Home again, buoyed by victory in Siberia, Alexei Kovalev’s team has a great chance to start building a winning streak. The upcoming visitors to Mytishchi, Amur and Neftekhimik, are among the teams alongside us at the foot of the Eastern Conference. Picking up points in these games would go a long way towards ensuring that the Dragons do not finish last in the Eastern Conference. And, given the difficulties we’ve endured since the end of last season, that would be no small achievement. Here’s the lowdown on the upcoming battles in the basement.
Amur Khabarovsk (Jan. 19)
Last time out: Our recent trip to Khabarovsk wasn’t much fun, with back-to-back losses in our first road games of 2021. So far this season we’ve lost three from three against the Tigers, so it’s time to change that script.
Familiar faces: Almost inevitably, Dmitry Arkhipov got his first goal for Amur against us. He began the season in our colors before moving on to Khabarovsk. Hopefully Tuesday’s game will see Anton Lazarev bring the ex-factor with a goal against the club he represented last season.
Background: After a slow start to 2021, the Dragons got back on track with an impressive 3-1 win at Sibir in our last game. The result gave everyone at the club a real lift after some tough times since returning from the New Year break and showed that, as a team, we are ready to fight all the way to the end of a difficult season.
Amur’s story is a bit different. Sergei Svetlov’s team still harbors a faint hope of making the playoffs and comes here knowing that only victory will suffice after dropping points in Kazakhstan at the weekend. Forward Dmitry Lugin is the man in form, with 6 (3+3) points in his last five appearances, including one goal and one assist in the recent games against us in Khabarovsk. Another recent scourge of our defense, 21-year-old forward Matvei Zaseda, has just three points in his KHL career to date – but all three of them came in a 5-4 win against us on Jan. 8. However, the youngster has not travelled with the team on this latest road trip as he recovers from injury.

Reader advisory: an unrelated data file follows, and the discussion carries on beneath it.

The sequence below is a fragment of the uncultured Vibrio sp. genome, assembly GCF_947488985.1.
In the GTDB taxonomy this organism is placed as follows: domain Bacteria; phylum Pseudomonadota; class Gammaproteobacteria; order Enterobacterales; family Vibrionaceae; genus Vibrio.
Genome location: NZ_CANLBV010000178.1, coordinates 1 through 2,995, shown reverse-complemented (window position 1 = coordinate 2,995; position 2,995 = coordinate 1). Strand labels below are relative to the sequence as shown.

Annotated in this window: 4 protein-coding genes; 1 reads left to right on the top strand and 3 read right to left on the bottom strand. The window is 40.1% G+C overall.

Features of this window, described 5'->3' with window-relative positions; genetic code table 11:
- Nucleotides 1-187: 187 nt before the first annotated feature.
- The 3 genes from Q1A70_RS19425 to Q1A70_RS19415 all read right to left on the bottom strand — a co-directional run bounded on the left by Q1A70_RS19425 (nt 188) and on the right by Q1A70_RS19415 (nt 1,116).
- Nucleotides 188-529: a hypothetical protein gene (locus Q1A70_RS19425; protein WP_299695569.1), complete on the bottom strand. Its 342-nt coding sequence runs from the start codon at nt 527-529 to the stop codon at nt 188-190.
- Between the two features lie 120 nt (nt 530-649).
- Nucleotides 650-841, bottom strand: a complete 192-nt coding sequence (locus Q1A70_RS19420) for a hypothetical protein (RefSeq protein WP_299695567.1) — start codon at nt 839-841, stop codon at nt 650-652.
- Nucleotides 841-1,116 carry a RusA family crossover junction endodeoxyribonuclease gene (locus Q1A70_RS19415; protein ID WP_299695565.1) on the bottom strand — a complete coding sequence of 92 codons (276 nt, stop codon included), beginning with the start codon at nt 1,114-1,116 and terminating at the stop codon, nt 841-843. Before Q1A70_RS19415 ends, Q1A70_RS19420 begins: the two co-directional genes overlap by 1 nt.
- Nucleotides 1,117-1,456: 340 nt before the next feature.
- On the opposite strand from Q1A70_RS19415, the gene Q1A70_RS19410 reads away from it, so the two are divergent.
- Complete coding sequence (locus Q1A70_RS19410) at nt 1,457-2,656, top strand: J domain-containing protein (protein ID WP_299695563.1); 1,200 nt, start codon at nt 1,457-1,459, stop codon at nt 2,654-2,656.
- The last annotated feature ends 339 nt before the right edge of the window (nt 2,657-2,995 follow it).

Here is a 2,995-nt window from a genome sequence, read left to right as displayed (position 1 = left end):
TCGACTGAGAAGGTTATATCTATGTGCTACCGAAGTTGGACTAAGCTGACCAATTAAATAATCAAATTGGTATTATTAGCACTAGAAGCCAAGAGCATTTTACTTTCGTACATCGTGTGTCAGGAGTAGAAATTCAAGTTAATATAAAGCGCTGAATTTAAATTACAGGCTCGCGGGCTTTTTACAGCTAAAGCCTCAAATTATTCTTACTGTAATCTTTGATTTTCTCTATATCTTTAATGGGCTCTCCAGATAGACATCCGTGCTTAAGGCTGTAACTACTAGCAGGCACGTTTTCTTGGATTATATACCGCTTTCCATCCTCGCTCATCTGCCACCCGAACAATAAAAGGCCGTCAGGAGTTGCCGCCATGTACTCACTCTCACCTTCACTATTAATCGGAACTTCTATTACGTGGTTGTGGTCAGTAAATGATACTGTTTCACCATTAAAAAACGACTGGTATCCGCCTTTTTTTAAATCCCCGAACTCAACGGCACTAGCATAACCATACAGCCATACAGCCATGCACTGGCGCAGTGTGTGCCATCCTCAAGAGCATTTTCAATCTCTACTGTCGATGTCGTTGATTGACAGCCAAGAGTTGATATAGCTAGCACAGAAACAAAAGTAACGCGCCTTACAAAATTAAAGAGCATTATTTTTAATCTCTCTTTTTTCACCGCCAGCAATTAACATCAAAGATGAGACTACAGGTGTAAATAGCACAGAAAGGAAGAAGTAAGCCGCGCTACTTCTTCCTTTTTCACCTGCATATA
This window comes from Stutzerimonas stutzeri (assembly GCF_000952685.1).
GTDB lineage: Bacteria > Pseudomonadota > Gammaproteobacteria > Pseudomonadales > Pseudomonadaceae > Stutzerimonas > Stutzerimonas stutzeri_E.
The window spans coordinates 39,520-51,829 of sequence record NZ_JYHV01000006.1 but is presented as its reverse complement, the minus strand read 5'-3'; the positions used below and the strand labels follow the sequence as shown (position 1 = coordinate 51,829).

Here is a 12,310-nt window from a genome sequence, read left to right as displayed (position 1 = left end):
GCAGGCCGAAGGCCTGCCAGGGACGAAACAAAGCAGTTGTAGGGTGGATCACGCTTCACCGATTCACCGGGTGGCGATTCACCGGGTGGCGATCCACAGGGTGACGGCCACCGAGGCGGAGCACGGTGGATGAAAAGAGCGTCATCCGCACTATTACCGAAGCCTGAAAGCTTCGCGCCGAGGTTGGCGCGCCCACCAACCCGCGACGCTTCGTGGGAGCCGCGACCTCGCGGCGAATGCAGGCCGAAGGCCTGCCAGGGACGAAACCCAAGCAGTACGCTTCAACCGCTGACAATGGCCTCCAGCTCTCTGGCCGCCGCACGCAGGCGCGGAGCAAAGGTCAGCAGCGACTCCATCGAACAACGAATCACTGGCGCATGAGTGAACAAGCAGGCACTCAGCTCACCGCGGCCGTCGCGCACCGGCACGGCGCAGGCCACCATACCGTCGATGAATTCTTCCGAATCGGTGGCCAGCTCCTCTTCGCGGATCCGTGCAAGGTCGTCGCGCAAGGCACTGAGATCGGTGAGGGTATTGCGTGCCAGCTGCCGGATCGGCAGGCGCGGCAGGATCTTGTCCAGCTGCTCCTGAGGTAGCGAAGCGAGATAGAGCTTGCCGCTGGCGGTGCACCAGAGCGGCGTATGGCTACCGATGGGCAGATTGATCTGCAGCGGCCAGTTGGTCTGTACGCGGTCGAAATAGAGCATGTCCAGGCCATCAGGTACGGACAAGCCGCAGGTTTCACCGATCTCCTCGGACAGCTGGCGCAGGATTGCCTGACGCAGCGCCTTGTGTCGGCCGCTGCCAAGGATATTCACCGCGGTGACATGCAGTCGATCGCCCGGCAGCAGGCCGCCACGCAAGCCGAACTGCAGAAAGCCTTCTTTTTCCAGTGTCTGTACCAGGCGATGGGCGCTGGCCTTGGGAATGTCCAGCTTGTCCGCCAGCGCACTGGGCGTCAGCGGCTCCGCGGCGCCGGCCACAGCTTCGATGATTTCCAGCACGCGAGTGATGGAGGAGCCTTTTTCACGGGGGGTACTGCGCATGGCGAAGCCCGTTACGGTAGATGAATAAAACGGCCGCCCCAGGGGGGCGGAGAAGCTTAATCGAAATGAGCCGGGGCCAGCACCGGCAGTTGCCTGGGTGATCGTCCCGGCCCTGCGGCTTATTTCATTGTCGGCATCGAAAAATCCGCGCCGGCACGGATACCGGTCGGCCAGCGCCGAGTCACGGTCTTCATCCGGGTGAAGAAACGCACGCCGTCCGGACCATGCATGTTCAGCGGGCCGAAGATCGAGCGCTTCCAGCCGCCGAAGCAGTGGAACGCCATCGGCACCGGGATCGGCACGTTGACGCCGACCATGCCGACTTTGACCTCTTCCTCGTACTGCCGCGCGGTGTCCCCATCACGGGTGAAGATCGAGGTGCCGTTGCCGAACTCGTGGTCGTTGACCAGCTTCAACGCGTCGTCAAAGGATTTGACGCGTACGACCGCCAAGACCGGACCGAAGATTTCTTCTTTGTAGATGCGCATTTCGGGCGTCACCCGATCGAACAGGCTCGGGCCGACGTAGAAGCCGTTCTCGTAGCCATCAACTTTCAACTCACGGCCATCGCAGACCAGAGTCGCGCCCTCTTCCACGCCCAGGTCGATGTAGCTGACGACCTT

Neftekhimik Nizhnekamsk (Jan. 21)
Last time out: Expect goals. In three previous meetings this season, we’ve traded 25 goals and the most recent encounter ended with a 5-4 victory for the Dragons in Tatarstan. Ethan Werek had 3 (2+1) points that day, while Hunter Shinkaruk was in the middle of a club record eight-game productive streak.
Familiar faces: Two of Neftekhimik’s players had walk-on roles in Red Star’s history. Forward Jonas Enlund played eight games in our debut season without registering a point, while defenseman Mikhail Sidorov featured briefly on this season’s team.
Background: If reaching this year’s playoffs was always an optimistic dream for a team thrown into turmoil throughout the summer, there is always every reason to believe that our Dragons can be a competitive team, even in adversity. And the competition we’re facing right now is the battle to escape the basement in the Eastern Conference. Neftekhimik is currently the team ahead of us, just one point clear having played two games more at the time of writing. And this head-to-head encounter is great chance for Red Star to move up the table.
Form suggests we have a good chance. It’s true that Neftekhimik has improved in recent weeks, with five wins in its last seven games. However, on the road, Vyacheslav Butsayev’s team still has problems, with just one victory in 11. In the midst of a good start to 2021, Neftekhimik lost 1-6 and 0-3 in its two January road games. The team has also parted company with several of its more experienced players. Veteran goalie Konstantin Barulin left, as did former Red Star forward Andrei Kostitsyn. Between now and the end of the season, therefore, the club will be looking to see what talents it can nurture from its farm club and junior teams.